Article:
Builders who like to jump right into the meat of a model can defer the assembly of interior furnishings depicted in steps 1, 2, 4, and 5. The instrument sandwich in stage 3 should go in before clamshell closure, as well as the resin floorboard, which needs sanding to match the sidewall curve. Part 9, the rear bulkhead, can be omitted, as its only purpose is preventing the fuselage halves from meeting. The oil cooler grill and its backing plate should also be left till later, because the scoop needs reaming, rounding, and smoothing.

Nothing particularly noteworthy about affixing the wings and tailplanes, but leaving the engine and cowl off will facilitate painting. Adding the etched brass flaps / diving brakes is where the serious trouble starts. Not really, if they are to be positioned deployed; though adding actuating rods and cam levers of wire and plasti-bits will improve the effect.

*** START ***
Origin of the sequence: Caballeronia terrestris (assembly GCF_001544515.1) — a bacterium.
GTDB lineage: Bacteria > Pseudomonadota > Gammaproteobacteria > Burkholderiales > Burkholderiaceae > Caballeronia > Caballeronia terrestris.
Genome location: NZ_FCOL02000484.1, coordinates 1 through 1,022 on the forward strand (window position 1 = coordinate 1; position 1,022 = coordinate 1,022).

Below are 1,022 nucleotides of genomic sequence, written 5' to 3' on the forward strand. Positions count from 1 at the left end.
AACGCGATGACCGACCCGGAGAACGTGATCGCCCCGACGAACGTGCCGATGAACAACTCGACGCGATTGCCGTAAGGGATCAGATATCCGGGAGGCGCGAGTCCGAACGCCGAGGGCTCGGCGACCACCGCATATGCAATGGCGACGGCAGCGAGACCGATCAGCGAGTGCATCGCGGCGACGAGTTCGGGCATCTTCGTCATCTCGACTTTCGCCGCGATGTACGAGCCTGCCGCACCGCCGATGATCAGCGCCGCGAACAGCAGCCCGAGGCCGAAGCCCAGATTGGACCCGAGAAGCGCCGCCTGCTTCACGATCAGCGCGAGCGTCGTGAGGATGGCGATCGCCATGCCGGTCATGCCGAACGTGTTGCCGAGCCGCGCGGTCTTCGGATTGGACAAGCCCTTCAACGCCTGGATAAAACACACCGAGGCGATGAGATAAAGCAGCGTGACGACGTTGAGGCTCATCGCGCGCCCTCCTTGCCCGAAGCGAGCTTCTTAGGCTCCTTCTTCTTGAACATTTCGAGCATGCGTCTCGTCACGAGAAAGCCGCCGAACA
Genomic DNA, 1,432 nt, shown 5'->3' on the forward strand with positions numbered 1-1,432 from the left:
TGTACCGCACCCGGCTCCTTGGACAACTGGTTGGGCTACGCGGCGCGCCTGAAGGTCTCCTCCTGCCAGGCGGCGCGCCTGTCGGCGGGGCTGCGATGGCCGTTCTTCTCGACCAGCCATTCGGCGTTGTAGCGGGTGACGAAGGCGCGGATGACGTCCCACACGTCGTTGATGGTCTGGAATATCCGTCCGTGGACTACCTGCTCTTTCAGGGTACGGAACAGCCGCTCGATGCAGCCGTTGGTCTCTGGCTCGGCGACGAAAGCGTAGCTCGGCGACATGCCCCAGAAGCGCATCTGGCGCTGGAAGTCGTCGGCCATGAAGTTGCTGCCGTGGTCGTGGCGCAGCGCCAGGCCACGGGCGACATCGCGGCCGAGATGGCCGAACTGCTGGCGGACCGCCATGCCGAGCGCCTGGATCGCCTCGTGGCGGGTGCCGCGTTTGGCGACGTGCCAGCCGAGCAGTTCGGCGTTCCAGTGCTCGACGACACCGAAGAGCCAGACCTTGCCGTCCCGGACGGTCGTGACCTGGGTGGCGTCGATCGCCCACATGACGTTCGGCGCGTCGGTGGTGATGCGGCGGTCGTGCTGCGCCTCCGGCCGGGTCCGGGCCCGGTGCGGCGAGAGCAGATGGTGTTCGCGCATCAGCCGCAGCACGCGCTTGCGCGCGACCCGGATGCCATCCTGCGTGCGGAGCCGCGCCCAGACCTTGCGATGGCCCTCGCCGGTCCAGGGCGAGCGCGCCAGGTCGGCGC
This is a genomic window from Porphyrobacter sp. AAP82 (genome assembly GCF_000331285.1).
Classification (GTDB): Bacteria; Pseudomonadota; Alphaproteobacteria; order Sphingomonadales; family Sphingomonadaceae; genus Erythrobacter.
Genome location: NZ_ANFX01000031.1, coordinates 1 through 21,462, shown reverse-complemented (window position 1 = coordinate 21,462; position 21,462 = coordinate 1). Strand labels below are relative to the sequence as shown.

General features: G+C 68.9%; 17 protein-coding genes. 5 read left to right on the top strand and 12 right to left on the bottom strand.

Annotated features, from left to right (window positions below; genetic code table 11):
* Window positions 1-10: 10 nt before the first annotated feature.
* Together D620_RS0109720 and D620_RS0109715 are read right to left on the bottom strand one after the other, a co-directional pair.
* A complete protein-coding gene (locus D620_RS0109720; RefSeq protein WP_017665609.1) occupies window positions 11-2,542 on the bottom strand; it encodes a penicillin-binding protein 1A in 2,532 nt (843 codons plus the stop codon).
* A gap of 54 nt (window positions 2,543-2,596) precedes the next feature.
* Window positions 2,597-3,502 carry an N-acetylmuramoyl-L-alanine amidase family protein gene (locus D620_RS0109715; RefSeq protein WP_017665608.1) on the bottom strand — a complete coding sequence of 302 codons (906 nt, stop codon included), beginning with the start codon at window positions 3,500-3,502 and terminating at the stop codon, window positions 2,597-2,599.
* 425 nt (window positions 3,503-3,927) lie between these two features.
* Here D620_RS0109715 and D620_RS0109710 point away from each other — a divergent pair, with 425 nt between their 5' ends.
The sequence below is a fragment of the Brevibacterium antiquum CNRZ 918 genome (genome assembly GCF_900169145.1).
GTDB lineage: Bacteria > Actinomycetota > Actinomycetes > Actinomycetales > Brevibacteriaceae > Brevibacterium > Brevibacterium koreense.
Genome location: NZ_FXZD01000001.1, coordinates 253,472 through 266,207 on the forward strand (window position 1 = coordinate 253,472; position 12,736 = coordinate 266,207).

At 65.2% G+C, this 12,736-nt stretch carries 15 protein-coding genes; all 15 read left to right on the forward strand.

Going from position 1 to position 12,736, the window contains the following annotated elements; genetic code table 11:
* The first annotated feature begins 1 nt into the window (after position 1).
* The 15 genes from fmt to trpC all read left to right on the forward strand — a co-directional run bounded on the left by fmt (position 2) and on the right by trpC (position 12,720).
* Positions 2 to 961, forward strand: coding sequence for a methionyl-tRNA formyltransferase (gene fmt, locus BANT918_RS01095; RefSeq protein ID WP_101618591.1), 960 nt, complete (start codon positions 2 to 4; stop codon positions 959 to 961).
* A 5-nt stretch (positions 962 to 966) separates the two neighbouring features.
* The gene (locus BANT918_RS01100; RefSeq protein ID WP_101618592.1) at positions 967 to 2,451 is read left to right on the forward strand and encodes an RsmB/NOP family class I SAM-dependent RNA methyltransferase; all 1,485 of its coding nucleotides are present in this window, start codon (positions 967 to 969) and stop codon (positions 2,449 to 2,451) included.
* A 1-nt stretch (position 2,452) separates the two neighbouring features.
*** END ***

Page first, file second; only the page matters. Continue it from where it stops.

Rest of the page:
Displaying these surfaces closed demonstrates the difficulties of fitting together non-homogenous materials. To begin with, the stepped depressions in which they lay must be deepened or they will remain proud of the wing surfaces. The real problem is the incongruous gap left where they fail to meet at the trailing edge. Because the root and ailerons are split and divided between the upper and lower wing halves they cannot join together in a thin and sharp enough edge . Sanding the inner surfaces will only change the wing chord and make more of a mess. If any kit makers are listening, howsabout reviving the technique popular in the old Revell and Monogram forty nine centers of molding the leading and trailing edges, wing tips, and control surfaces integral with the top wing half.